Although A. humilis had been mainly reported from the north and north central Chile, this is the first report of its presence for the Araucanian ecoregion. The present findings extend the current distribution of A. humilis in Chile: it is now ranging over more than 2,000 km of coast from Antofagasta to Concepción (Llico), thus spreading over two biogeographic provinces and three ecoregions. The status of the species as an established species in Concepción area and its potential to locally expand and spread are however uncertain. On the one hand, we found a relatively dense population and we observed juveniles within a shellfish farm in Coliumo bay and in Lirquén port, thus indicating the presence of a reproductive population. On the other hand, only scattered individuals were encountered on other artificial substrata and the species remains virtually absent from neighboring natural habitats. As far as the present records can tell, this situation in Chile contrasts with other areas of introduction in Europe. For instance, in NE Atlantic, A. humilis is spreading fast at a regional level and establishes dense populations only a few years after its putative introduction in the surveyed area (Bishop et al., 2013). Thus, the low presence observed in our study could hardly be explained only by the age (i.e., recentness) of the introduction. This may suggest that A. humilis did not find, so far, suitable environmental conditions to establish as stable and dense populations in SE Pacific as in NE Atlantic. This hypothesis is difficult to ascertain and is, to some extent, questionable regarding that many invasive species, in particular tunicates, are shared by NE Atlantic and SE Pacific (e.g., Corella eumyota: Dupont et al., 2007, Ciona robusta: Bouchemousse, Bishop & Viard, 2016). Another hypothesis is that A. humilis is unable to successfully compete for space with native species commonly found at high density around the subtidal zone in Chile, such as native ascidians, barnacles and mussels (Castilla, 1999; Navarrete & Castilla, 2003; Valdivia et al., 2005; Caro et al., 2008). From the current knowledge, only a few species have been found to successfully spread along SE Pacific coasts, and rare are the reports about abundant or ‘pest’ species (e.g., the green alga Codium fragile spp. tomentosoides in Gracilaria chilensis aquaculture facilities reported by Castilla & Neill (2009) or the tunicate Ciona robusta observed by Dumont, Gaymer & Thiel (2011) along scallop cultivation installations). As a well-studied example, the distribution of the tunicate Pyura praeputialis, introduced from Australia a few centuries ago, is noteworthy: this species is restricted to mid-low intertidal of the Bay of Antofagasta (Castilla et al., 2004; Caro et al., 2011). Given the records hereby made upon novel substrata deployed for seashell capturing purpose within aquaculture farms, competition experiments could be particularly interesting to carry out to examine different hypotheses regarding the invasion potential of A. humilis in SE Pacific. Since A. humilis seems to successfully settle and grow on the tunic of the native ascidians Pyura chilensis (Fig. 2A, see also Turon et al., 2016), facilitation processes should also be taken into account in such studies (Bulleri, Bruno & Benedetti-Cecchi, 2008).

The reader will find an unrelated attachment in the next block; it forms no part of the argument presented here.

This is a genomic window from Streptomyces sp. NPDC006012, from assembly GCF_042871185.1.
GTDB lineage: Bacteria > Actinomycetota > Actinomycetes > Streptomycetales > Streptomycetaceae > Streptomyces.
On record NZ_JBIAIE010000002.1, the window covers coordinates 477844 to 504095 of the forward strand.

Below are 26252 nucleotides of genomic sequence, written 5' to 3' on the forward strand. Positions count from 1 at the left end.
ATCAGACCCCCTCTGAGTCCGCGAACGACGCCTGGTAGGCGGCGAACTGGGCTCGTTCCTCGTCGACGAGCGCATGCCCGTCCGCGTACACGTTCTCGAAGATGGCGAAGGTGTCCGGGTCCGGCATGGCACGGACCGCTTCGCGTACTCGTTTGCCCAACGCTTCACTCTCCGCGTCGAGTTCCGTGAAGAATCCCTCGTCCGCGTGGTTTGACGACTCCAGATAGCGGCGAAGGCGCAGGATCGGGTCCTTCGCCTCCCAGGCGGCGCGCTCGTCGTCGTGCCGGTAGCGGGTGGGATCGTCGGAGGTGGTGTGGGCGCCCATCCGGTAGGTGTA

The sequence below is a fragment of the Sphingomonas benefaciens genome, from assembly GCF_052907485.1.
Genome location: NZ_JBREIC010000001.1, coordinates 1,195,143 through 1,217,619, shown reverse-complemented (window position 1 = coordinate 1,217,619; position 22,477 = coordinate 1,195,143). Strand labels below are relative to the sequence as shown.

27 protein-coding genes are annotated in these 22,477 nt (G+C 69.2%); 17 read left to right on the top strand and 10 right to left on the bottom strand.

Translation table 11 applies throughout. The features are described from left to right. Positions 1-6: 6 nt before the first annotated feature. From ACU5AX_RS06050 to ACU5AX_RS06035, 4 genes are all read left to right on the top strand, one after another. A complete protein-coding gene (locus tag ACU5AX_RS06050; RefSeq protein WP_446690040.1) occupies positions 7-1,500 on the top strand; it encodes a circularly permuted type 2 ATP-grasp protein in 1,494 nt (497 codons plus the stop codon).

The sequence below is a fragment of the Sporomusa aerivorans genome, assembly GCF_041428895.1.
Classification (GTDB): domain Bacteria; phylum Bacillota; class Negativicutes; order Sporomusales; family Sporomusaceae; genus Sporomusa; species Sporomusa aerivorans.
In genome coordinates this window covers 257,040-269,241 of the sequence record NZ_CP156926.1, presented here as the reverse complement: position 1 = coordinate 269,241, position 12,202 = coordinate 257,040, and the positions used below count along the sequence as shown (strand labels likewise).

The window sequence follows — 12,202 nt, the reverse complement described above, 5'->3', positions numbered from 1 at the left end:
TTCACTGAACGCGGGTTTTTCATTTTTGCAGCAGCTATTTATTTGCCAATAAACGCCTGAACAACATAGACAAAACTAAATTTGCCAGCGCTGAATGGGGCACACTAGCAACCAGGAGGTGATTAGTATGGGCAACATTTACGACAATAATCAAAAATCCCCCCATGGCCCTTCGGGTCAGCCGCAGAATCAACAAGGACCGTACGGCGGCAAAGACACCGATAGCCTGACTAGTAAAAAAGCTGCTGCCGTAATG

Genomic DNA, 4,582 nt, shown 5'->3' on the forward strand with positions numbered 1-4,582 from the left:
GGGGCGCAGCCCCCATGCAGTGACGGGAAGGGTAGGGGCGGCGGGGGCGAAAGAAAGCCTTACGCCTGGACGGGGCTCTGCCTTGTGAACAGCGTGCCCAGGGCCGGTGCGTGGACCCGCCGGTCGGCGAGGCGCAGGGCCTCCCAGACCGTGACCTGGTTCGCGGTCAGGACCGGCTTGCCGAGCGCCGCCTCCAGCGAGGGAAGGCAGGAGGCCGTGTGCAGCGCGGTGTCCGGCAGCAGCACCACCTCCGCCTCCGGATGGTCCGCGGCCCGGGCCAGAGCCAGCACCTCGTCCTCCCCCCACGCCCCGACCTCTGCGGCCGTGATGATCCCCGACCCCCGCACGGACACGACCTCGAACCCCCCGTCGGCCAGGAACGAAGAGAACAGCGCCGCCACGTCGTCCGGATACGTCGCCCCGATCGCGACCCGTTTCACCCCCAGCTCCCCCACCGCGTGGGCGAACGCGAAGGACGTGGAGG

Biofouling on ships’ hulls has been recognized to have large potential for spreading non-indigenous species and promote invasion (Minchin & Gollasch, 2003). Our study is the first evidence that the hull of commercial vessels could be an effective vector of introduction and spread of A. humilis in SE Pacific coasts. In this context, it is noteworthy that the vessel on which the A. humilis specimens were found is connecting Canada to Chile and vice versa. To our knowledge, A. humilis has never been reported so far in Canada. It is thus unlikely that the source of the individuals sampled in the sea-chest in Concepción originates from Canada. It is also unlikely that these individuals had been seeded by local harbor populations, as our surveys failed to find any, except one juvenile in another port. Also no individuals were observed on the experimental panels. So if the species is present in the port, it is likely rare. Considering that A. humilis broods its young in the atrial cavity, and thus is likely a very short disperser, it is unlikely that the individuals found in the sea-chest came from reproduction of a local (port) population. As a most likely alternative hypothesis, these individuals might have been produced by individuals located in Antofagasta bay. A. humilis is indeed established for decades (Clarke & Castilla, 2000), and thus possibly at higher density, in this bay which is located along the regular maritime route of the surveyed ship.